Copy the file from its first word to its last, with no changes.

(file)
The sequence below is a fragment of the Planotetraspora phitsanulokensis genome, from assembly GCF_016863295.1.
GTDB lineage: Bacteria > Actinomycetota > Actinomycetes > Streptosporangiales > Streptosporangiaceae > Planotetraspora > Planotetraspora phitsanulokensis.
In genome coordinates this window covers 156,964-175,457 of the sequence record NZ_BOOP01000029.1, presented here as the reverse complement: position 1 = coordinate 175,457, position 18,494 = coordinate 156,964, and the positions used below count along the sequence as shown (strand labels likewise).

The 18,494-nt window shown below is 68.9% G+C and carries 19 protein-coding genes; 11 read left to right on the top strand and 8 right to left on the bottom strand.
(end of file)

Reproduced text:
The sequence below is a fragment of the Planotetraspora phitsanulokensis genome, from assembly GCF_016863295.1.
GTDB lineage: Bacteria > Actinomycetota > Actinomycetes > Streptosporangiales > Streptosporangiaceae > Planotetraspora > Planotetraspora phitsanulokensis.
In genome coordinates this window covers 156,964-175,457 of the sequence record NZ_BOOP01000029.1, presented here as the reverse complement: position 1 = coordinate 175,457, position 18,494 = coordinate 156,964, and the positions used below count along the sequence as shown (strand labels likewise).

The 18,494-nt window shown below is 68.9% G+C and carries 19 protein-coding genes; 11 read left to right on the top strand and 8 right to left on the bottom strand.